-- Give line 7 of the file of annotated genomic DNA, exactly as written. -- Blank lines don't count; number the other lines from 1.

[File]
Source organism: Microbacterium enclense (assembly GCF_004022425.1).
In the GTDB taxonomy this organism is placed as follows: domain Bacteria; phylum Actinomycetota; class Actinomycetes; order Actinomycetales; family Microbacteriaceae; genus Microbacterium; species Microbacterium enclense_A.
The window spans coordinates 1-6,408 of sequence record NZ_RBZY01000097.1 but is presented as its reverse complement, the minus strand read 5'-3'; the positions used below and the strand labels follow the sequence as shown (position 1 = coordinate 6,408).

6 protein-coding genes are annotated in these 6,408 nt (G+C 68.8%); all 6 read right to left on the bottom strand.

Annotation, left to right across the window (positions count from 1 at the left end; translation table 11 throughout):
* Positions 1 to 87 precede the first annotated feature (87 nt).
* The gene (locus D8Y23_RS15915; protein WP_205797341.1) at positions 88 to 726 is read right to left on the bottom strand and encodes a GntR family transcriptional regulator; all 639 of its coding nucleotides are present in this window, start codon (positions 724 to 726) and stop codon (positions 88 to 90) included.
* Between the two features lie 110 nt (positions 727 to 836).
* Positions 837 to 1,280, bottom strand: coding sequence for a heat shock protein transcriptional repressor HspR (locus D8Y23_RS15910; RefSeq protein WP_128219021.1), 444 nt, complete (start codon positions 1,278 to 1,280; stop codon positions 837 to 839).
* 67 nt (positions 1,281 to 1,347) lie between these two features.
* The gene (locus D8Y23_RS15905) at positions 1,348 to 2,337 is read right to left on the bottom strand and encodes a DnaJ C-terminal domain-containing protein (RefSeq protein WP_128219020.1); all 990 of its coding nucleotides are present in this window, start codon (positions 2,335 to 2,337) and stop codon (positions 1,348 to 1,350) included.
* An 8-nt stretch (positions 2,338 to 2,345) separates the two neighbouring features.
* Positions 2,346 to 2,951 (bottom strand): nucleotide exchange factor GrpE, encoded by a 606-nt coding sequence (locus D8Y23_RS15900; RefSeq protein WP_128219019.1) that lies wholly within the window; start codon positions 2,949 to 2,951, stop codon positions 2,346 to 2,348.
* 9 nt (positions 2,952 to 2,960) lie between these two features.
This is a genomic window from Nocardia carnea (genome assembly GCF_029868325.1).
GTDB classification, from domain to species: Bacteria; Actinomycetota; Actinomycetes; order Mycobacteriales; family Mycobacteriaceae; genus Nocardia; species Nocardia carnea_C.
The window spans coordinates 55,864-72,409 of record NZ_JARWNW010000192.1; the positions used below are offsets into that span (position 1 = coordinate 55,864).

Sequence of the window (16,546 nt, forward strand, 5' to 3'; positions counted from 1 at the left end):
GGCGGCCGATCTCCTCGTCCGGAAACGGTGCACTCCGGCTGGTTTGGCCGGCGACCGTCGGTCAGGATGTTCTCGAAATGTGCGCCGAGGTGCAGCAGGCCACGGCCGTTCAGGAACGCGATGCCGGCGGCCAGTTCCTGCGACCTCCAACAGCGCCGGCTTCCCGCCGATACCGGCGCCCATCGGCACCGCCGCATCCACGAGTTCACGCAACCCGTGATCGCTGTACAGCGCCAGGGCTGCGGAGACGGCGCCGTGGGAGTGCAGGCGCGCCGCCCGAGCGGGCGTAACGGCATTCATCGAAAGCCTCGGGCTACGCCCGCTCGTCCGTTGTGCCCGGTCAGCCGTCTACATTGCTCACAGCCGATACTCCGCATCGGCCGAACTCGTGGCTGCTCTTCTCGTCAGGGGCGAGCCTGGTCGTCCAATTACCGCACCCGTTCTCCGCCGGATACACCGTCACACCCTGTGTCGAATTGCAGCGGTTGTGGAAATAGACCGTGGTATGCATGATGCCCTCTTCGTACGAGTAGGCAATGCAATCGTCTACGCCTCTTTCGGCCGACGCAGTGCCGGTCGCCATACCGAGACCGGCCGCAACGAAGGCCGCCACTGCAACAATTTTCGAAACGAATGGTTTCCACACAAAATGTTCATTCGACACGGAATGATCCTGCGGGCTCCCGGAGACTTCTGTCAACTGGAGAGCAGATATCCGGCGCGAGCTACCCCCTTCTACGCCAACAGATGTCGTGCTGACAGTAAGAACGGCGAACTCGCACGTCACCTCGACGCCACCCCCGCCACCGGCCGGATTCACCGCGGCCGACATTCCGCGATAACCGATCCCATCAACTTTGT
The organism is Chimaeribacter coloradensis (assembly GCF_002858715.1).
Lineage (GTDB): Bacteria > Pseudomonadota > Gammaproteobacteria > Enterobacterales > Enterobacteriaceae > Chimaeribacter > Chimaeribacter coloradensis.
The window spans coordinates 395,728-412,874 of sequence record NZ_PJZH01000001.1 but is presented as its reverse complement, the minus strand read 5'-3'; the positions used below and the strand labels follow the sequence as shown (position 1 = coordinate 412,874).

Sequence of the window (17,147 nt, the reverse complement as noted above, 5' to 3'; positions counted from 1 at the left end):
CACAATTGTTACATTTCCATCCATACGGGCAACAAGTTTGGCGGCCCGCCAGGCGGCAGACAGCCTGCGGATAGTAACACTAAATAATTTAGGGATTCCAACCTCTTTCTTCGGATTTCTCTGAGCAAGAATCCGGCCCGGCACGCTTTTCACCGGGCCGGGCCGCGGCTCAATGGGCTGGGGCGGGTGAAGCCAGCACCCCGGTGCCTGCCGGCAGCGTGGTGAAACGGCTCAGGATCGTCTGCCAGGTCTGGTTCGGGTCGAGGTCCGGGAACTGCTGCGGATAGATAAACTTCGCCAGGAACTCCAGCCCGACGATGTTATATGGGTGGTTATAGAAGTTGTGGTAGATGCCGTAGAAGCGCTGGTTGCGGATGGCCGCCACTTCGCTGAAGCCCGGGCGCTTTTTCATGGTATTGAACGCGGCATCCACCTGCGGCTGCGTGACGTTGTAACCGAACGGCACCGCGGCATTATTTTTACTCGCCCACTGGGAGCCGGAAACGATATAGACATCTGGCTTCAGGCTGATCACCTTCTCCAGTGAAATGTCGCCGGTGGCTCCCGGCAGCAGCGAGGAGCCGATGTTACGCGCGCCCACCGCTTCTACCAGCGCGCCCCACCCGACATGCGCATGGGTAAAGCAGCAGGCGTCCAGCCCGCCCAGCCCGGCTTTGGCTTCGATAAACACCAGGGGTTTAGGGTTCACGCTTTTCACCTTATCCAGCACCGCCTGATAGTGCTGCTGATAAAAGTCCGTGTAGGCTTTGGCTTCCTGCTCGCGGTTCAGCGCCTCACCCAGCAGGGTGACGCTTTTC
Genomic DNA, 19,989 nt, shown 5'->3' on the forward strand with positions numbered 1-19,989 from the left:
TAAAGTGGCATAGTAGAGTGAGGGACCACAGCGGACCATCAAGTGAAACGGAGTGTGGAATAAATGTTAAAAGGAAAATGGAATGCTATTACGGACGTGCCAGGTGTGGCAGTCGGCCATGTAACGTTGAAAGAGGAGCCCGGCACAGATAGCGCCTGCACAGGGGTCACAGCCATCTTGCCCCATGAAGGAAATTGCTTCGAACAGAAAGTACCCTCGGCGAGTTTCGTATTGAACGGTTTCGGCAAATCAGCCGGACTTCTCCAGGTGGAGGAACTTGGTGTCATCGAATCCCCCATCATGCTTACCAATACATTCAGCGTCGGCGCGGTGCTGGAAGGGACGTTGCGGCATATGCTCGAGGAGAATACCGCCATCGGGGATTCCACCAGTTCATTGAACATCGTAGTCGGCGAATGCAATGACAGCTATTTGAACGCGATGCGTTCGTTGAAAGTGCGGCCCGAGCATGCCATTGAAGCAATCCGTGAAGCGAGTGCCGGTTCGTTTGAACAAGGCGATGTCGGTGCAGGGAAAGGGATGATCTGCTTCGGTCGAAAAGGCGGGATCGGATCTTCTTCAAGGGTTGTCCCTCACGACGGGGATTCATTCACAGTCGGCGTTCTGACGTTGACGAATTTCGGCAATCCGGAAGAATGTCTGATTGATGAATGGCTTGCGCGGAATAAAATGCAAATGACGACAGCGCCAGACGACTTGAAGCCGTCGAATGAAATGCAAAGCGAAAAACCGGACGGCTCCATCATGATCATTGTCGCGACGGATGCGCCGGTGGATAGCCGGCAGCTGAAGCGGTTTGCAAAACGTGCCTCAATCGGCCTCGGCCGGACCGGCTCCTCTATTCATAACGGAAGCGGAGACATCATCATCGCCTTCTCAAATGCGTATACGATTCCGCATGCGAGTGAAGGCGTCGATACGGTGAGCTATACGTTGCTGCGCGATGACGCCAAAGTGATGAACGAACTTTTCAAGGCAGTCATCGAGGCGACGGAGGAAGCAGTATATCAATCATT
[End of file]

* The gene (locus D8Y23_RS15915; protein WP_205797341.1) at positions 88 to 726 is read right to left on the bottom strand and encodes a GntR family transcriptional regulator; all 639 of its coding nucleotides are present in this window, start codon (positions 724 to 726) and stop codon (positions 88 to 90) included.